Groundwater

Learn all about Perth's groundwater system and how we’re securing a sustainable groundwater supply.

Our groundwater system remains vital to meeting our water needs, making up about 46% of our total supply. To secure our supply and ensure sustainability we are investing in a new expanded deep groundwater network.

This will allow us to transfer our take to the deeper aquifers so that our groundwater use will not affect the natural environment.

Did you know - Groundwater is made up  from rain which percolates  down through the rocks and soils and into underground aquifers

Our aquifers

Aquifers are mostly composed of sand, sandstone and limestone, but they can also be made of gravel, heavily fractured granite, or any other rock material that has enough connected spaces to store and move water through it. It's here we take water from the ground and feed it into our water supply.

In Perth there are 3 layers of aquifers:

  • Superficial aquifer: The shallowest aquifer which stretches across the coastal plain. Superficial aquifers are located closer to the surface and often express themselves as wetlands or lakes.
  • Confined Leederville aquifer: Below the superficial aquifer, and is separated by confining layers which minimises water movement. The Leederville aquifer is often several hundred metres thick, and in some areas it connects with the surface.
  • Confined Yarragadee aquifer:  The oldest aquifer that provides a robust supply even in dry years because of its vast storage and limited connection to the surface environment.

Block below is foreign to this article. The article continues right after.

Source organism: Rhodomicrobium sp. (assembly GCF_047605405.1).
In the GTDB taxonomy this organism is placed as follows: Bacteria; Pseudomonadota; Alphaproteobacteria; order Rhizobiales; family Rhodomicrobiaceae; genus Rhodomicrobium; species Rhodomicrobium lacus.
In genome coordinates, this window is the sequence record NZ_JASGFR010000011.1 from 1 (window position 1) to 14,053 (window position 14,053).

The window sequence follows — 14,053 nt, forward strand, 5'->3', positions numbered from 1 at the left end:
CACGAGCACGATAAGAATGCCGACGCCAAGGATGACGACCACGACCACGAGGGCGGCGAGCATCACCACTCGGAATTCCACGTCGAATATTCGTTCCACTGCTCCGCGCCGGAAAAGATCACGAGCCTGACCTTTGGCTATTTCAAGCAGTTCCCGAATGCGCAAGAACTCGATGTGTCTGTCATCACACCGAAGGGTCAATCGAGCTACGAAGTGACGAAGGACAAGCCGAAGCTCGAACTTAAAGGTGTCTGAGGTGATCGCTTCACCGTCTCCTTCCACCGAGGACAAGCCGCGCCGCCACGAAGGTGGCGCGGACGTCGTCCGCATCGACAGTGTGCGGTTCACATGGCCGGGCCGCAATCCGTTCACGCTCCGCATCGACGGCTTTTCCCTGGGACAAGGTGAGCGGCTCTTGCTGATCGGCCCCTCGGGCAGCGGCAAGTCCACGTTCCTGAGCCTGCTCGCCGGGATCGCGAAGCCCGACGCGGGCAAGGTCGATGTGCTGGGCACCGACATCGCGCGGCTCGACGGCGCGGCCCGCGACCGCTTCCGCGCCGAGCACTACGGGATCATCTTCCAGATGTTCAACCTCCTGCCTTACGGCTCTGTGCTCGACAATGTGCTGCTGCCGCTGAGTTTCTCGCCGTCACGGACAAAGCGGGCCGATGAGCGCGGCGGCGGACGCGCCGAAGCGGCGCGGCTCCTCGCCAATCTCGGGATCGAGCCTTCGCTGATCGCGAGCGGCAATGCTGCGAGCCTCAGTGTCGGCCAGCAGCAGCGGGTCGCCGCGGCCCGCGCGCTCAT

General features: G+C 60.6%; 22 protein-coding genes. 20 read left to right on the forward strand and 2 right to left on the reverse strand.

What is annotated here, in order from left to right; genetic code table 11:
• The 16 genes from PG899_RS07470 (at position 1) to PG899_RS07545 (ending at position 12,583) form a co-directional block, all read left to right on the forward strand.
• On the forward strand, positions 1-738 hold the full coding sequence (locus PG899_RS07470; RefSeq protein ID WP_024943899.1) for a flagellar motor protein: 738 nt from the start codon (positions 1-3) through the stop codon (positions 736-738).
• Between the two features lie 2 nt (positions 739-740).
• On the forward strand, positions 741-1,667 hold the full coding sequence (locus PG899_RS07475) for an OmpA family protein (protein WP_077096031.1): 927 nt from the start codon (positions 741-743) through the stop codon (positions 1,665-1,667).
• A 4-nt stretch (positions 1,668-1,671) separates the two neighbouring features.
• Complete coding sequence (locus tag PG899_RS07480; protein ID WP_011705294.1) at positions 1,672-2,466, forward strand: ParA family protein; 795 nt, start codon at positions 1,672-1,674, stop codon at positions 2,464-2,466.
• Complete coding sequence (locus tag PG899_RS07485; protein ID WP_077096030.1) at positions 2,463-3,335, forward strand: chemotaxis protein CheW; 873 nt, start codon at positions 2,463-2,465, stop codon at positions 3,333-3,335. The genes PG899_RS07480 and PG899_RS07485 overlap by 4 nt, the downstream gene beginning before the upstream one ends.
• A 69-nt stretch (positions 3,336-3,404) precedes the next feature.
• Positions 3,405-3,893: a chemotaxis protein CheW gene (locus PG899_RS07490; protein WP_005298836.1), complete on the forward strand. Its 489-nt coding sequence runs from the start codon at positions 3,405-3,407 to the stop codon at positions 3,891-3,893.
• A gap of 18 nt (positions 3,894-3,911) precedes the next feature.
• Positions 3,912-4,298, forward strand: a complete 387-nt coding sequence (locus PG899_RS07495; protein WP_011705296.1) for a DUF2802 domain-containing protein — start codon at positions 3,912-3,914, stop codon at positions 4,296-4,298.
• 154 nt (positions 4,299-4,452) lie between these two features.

Groundwater system diagram

Changing our groundwater use

Over the past 10 years we've expanded our use of the deepest and most robust groundwater for supply to Perth.

  • We've also accessed water from the coastal superficial aquifers that would have otherwise discharged into the ocean.
  • Use of groundwater from the superficial inland aquifers has reduced, lessening impacts on some of our wetlands and lakes that are supported by the aquifer.

We now only rely on the superficial inland aquifers in the very driest of years and only for about 10% of our supply needs.

Expanding our groundwater network

We're investing in a secure, deep groundwater network so that by 2022, around half of Perth's drinking water will come from groundwater sources.

This means we'll be able to:

  • Replenish the deep Leederville and Perth Yarragadee aquifers with recycled water through our new groundwater replenishment scheme.
  • Draw water from the replenished deep aquifers.
  • Develop new coastal superficial groundwater schemes to use water that currently flows naturally into the ocean at Eglinton and Yanchep.
  • Continue to reduce our groundwater take from environmentally sensitive areas.
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